PBGC Methods: Think Before You Switch
Pension plan sponsors have less than eight weeks to re-visit a 2019 cost-reduction decision that could end up coming back to bite them in 2020.
PBGC premiums for 2019 are coming due soon, and there are two options to determine the interest rate used when calculating a plan’s premium based on underfunding. One option will reduce the premium this year, but at the likely cost of a higher premium next year.
Interest rates rose in 2018. With higher interest rates, the “Standard Method” for calculating the PBGC variable rate premium (“VRP”) generally results in a lower premium than using the “Alternative Method”. Thus, for 2019 calendar year plans, the “Standard Method” is generally preferable. But due to the drastically falling rates in 2019, particularly in August, the “Alternative Method” appears as if it will be much better for 2020 calendar year plans.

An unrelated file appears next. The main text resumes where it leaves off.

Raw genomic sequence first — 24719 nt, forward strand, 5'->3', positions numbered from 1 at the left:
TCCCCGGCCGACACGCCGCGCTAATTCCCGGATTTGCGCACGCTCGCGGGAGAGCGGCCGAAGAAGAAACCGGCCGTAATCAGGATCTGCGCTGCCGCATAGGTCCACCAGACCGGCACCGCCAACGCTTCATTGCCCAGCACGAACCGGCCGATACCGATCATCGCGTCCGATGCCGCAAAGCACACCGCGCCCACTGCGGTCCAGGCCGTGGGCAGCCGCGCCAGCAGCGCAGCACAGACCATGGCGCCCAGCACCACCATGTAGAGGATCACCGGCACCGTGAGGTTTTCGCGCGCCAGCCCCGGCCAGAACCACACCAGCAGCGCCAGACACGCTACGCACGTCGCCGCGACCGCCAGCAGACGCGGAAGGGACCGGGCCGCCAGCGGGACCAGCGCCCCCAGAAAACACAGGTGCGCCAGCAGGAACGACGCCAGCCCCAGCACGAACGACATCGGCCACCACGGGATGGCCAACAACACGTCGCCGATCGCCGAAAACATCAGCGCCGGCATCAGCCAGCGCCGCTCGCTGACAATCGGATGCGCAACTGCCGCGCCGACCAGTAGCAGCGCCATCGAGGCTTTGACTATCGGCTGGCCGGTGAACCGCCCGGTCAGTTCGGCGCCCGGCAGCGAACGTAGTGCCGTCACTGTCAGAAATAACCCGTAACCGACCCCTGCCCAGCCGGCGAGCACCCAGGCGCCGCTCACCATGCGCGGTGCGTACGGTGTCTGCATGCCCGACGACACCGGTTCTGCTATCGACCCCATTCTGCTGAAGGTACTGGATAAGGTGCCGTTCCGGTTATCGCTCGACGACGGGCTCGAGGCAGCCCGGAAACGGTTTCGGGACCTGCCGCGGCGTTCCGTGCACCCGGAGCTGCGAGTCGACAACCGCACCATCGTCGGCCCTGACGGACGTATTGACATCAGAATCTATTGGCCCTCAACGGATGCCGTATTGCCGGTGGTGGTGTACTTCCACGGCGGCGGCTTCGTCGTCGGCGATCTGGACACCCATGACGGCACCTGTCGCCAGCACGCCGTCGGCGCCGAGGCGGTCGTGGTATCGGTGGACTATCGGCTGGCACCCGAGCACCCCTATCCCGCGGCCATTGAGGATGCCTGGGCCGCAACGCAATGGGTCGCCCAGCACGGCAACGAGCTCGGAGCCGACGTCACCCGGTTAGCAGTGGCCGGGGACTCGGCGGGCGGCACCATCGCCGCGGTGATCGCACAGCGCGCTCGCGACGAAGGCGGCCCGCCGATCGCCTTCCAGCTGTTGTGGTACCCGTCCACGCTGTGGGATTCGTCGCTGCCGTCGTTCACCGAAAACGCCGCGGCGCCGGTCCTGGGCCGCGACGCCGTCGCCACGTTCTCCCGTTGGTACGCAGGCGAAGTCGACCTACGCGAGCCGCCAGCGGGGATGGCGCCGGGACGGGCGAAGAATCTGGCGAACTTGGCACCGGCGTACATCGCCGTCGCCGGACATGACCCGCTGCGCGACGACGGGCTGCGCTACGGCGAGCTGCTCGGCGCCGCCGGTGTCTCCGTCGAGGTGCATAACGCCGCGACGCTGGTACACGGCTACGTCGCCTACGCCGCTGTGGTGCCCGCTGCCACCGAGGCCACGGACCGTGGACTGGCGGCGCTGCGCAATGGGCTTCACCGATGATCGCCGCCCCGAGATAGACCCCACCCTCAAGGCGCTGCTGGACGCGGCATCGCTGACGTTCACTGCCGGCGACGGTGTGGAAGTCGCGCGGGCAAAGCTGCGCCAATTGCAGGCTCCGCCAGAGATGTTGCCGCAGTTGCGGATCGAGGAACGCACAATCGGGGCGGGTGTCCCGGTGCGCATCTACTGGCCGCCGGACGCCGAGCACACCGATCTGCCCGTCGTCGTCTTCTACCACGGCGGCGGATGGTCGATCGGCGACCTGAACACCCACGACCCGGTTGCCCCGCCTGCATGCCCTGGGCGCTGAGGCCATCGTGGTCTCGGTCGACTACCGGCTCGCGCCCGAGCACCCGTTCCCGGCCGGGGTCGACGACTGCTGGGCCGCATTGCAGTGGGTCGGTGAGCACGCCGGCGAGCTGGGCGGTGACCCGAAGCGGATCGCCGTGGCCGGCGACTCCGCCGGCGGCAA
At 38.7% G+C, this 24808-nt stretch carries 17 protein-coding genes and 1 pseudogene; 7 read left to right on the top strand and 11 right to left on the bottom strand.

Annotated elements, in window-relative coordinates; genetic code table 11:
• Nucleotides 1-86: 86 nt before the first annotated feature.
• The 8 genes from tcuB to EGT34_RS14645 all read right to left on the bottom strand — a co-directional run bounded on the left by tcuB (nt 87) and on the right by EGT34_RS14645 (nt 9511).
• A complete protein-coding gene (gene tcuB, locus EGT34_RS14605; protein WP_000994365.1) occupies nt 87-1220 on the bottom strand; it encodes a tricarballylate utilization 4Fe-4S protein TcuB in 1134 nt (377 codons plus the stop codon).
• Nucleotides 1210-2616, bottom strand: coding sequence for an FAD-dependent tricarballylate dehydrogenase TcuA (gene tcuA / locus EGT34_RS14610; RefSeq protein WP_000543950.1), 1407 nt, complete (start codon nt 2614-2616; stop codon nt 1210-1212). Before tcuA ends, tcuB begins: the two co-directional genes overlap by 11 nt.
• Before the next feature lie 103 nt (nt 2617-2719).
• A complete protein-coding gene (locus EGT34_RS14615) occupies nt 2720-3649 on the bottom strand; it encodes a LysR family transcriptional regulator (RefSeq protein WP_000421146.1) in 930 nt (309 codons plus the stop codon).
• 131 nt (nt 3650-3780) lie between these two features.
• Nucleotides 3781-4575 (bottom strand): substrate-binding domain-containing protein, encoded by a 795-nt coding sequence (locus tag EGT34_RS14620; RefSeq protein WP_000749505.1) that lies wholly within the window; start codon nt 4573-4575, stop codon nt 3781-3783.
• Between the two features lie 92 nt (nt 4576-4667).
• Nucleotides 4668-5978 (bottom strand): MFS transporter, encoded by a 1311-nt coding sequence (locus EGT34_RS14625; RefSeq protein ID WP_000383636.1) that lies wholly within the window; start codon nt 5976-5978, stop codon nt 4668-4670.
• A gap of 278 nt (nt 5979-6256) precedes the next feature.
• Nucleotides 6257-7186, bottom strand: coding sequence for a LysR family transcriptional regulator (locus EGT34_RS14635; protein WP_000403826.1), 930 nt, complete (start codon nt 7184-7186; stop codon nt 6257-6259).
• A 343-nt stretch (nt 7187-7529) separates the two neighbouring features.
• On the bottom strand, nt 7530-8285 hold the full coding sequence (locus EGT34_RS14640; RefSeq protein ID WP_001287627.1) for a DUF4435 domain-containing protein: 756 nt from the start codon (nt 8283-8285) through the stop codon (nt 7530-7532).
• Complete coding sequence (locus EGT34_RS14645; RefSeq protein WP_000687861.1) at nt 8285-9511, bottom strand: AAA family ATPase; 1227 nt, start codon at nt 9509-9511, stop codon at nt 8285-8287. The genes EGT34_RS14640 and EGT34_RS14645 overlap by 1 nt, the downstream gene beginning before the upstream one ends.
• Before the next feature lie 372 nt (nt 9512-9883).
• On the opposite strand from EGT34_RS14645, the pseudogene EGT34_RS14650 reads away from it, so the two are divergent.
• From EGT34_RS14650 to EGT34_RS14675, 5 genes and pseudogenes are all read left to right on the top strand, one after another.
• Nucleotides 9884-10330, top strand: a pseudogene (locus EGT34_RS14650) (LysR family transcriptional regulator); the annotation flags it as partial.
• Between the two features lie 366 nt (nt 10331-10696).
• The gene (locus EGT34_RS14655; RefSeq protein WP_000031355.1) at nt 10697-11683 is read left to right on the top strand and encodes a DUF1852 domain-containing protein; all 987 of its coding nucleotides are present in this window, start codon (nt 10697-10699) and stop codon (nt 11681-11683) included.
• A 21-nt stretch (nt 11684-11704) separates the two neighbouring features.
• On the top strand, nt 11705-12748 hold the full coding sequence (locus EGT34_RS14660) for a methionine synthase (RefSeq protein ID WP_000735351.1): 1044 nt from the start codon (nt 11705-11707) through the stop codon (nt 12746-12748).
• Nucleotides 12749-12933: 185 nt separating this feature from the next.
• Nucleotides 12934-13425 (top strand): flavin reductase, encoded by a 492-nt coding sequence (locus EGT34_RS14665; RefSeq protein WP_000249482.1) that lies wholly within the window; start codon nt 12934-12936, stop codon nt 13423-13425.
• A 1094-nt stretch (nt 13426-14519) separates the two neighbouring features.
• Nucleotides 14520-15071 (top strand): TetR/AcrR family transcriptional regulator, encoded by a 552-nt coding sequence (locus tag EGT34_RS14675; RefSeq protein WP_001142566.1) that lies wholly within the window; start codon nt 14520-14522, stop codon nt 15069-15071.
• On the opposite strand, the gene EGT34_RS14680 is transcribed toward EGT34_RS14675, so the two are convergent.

Unfortunately for sponsors, an election to change from one method to the other is “locked in” for 5 years; once you switch methods, you cannot change back until at least 5 years after the change. In light of the recent, dramatic change in the interest rate environment, plan sponsors who were planning to switch to the “Standard Method” based on where interest rates stood early in 2019 may want to re-examine what the VRP may look like in 2020 if they make such an election.
The difference in the interest rates used by the 2 methods at 1/1/19 was about 30 basis points. Right now, it appears that the interest rate difference in 2020 might be 70 basis points. So any savings you get from the “Standard Method” in 2019 might be less than half of the extra amount that you’ll pay in 2020. You may save a million dollars in October 2019, only to have to pay more than $2 million in October 2020. It may be worth paying a little more this year to insure you can survive next year’s premium payment, and to avoid “locking in” to a method that may end up hurting more than it helps.
Each situation differs. There will certainly be plans that will be fully funded, or that may be reaching the VRP maximum cap, or for which 2019 will be the final year the PBGC VRP will be due. Some plans may be fully hedged against interest rate risk, such that the “Standard Method” proves to be a less volatile fit. These situations will change the analysis as to which method will be best. Ask your actuary – or better yet, ask one of ours!
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